Travelled to Kingman on Sunday for the funeral of Charlie's mother, Martha Waters. Kathy and I stopped in Wickenburg for gas and probably spent ten to fifteen minutes at the Mobil Travel Stop outside of town on Highway 93. Took off once again and cruised through the Joshua Forrest and across the Santa Maria. Just past Kaiser Springs we saw an ambulance pull out of the Bagdad turnoff and speed north ahead of us. Just beyond Nothing, Arizona all the traffic came to a dead standstill. We heard more sirens, then a helicopter. Then another, until three medical copters all converged on the road up ahead and landed. People got out and walked toward the site. Rumors came back of 9 dead. Someone was passing another car (this dangerous, old road has been vastly improved in certain sections: we were on a split, four-lane highway) and had a blow-out, careened into the car it was passing and both rolled. Kathy walked up to the front of the line and counted back. We were the 15th car back from the wreck. If we hadn't stopped for gas, who knows?
We learned later that three had died and quite a few were in the hospital.
"Death is never at a loss for an occassion."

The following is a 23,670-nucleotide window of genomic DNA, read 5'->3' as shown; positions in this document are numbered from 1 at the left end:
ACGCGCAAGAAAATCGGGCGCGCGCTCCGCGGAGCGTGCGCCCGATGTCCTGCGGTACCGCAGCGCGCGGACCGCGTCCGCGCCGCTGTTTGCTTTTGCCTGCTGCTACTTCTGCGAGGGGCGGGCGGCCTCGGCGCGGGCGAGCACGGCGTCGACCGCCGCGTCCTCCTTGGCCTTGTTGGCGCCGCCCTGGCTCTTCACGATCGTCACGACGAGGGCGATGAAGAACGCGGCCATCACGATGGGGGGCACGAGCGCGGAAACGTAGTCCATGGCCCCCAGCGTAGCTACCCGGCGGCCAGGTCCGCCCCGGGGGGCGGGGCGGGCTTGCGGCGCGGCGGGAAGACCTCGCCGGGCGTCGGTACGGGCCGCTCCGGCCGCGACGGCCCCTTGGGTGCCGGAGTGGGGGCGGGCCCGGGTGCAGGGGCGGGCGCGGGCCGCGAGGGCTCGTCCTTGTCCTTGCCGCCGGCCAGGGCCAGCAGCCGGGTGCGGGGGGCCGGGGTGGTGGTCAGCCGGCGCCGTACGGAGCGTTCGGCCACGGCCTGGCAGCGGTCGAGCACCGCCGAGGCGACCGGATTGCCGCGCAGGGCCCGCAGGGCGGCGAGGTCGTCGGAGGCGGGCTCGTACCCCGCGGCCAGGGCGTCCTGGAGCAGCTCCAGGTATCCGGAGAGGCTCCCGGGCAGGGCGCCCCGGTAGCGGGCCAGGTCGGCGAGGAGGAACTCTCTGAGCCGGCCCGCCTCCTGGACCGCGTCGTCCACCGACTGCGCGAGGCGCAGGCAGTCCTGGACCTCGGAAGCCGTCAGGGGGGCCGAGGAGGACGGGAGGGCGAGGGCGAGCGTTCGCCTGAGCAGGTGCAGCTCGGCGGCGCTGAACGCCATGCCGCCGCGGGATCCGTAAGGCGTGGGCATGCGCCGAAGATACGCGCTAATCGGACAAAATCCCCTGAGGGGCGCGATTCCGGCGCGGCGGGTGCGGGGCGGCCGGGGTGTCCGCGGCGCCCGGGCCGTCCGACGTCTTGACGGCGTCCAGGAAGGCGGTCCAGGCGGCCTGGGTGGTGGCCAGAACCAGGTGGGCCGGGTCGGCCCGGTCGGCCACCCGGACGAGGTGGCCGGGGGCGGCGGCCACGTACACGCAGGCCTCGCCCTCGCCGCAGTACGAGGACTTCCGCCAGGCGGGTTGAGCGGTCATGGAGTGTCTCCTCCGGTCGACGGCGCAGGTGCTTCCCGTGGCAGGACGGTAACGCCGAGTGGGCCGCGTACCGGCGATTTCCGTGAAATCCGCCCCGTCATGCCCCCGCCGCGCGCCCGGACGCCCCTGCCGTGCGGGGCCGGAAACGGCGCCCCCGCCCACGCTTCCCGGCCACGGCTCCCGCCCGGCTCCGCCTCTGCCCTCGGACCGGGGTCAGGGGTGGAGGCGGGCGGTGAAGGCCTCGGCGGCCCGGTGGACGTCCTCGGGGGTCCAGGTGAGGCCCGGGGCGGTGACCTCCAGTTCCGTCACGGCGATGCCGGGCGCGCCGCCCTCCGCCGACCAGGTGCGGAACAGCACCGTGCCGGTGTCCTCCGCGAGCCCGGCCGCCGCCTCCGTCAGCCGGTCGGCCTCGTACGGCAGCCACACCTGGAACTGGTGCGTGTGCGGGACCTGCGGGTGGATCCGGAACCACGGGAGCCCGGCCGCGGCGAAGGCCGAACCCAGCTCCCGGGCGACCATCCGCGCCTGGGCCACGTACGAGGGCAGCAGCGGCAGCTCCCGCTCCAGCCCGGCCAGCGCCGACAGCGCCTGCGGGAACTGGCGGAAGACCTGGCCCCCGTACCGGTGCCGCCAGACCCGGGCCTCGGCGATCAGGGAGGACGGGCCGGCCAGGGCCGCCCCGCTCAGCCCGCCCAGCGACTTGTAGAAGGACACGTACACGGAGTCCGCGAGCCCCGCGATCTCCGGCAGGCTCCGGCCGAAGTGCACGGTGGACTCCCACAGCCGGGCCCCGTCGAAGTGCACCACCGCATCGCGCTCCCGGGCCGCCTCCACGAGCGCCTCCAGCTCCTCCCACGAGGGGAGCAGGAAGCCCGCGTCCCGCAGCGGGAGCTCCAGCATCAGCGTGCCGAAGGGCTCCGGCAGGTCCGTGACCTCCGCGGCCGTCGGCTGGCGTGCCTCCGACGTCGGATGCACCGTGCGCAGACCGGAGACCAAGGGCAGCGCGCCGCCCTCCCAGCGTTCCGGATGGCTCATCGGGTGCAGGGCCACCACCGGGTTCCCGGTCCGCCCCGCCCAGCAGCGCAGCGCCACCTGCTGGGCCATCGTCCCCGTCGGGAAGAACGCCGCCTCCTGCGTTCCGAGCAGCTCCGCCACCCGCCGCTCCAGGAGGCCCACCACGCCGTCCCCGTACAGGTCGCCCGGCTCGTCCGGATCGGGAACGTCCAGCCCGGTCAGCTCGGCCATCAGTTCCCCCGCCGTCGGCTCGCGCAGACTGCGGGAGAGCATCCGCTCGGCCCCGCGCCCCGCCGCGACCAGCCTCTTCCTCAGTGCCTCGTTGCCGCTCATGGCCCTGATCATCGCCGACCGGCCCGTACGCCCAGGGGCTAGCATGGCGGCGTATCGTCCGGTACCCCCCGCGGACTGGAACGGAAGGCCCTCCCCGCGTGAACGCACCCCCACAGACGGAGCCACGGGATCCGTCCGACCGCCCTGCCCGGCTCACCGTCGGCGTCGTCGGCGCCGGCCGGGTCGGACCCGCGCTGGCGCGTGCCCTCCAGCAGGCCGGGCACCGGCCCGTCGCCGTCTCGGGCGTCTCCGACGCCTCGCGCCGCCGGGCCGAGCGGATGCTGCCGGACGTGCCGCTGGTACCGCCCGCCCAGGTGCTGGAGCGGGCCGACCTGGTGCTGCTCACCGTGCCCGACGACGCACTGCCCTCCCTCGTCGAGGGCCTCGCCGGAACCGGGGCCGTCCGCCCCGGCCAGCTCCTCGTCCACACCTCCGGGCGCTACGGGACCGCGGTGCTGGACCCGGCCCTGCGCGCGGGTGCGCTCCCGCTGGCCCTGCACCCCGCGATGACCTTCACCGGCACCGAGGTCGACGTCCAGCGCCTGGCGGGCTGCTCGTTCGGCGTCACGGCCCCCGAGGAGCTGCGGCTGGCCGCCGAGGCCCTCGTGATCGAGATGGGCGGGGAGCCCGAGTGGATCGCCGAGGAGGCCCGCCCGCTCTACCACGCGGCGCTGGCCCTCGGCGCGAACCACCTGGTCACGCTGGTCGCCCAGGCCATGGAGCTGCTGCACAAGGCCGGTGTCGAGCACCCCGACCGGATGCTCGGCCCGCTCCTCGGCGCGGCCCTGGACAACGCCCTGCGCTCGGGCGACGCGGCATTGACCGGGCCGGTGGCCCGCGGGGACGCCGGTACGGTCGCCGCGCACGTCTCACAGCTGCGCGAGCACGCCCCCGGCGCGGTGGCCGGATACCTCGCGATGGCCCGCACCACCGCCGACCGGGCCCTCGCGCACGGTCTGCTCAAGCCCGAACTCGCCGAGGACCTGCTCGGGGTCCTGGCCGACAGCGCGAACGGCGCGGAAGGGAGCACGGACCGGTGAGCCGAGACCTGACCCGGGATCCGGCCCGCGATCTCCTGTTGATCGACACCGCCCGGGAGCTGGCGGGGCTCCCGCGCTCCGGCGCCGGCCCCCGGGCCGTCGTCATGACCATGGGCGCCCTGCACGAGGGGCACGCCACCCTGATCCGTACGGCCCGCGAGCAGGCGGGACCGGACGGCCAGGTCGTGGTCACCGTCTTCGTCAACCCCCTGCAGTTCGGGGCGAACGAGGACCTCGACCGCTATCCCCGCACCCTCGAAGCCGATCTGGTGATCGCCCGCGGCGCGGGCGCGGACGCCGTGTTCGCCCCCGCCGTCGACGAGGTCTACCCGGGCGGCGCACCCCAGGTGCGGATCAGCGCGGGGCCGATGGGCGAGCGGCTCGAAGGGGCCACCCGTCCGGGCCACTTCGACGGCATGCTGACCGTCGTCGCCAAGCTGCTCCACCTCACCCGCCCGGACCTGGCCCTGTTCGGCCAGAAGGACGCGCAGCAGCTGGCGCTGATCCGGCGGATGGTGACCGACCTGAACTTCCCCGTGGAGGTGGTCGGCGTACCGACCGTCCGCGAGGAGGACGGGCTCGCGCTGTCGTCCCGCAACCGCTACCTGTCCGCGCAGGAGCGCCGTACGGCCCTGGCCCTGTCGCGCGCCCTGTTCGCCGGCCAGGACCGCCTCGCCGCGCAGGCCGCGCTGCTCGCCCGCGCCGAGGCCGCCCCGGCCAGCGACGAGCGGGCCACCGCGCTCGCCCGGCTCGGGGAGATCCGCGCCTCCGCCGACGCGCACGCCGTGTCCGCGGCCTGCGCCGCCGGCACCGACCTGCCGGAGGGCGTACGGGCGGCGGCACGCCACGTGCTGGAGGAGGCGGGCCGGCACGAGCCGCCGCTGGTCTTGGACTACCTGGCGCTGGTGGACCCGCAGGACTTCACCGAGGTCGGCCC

—Old Vaquero Saying
We had about a forty-five minute wait, so I took the time to sketch the terrain and the fantastic clouds. Really an amazing couple of days for clouds:
In Kingman we landed at Julie Waters' home on Hilltop where all the Waters were assembled to break bread and share memories of Martha, who died last week at age 87.
The funeral for Martha was held on Monday at 11 A.M. at Saint John's Methodist Church. I was honored by being one of the pall bearers and I also spoke, remembering how wonderful Martha was to me when I was growing up (she taught me how to eat with a fork!). Martha's son John gave the eulogy and did a wonderful job, telling us of her storied history. We attended the graveside services and a luncheon at the Elks Club. Martha had stipulated she wanted good food and lots of laughs and she got her wish. I've never laughed or cried more at a funeral. Martha led an inspiring life and both Kathy and I felt truly inspired by her example. Saw, Bob Burford, Coach Byram and the 1963 Homecoming Queen, Judy Ely, who lives in Tucson. Our Class Governor, Mickey Campa was there and he confided to me he has attended 18 funerals in the past year, then sheepishly admitted there were actually 22 funerals, but he missed four because he was hauling hay. That's so Mickey.
On the way home yesterday I saw even more grandiose clouds than on the trip up. Debated on stopping to take reference photos, but decided to try and take mental snapshots and try and capture them when I got home.
Here are a couple attempts:
This morning I had a doctor's appointment to check on my heart. The doctor was an hour and a half backed up, so I got to do some serious sketching of my cloud memories:
Did 10 sketches while I waited. Unlike several other grumpy patients, I actually enjoyed the wait.
"Everyone has a mother, but nobody had mine."
—John Waters, in his eulogy for Martha Waters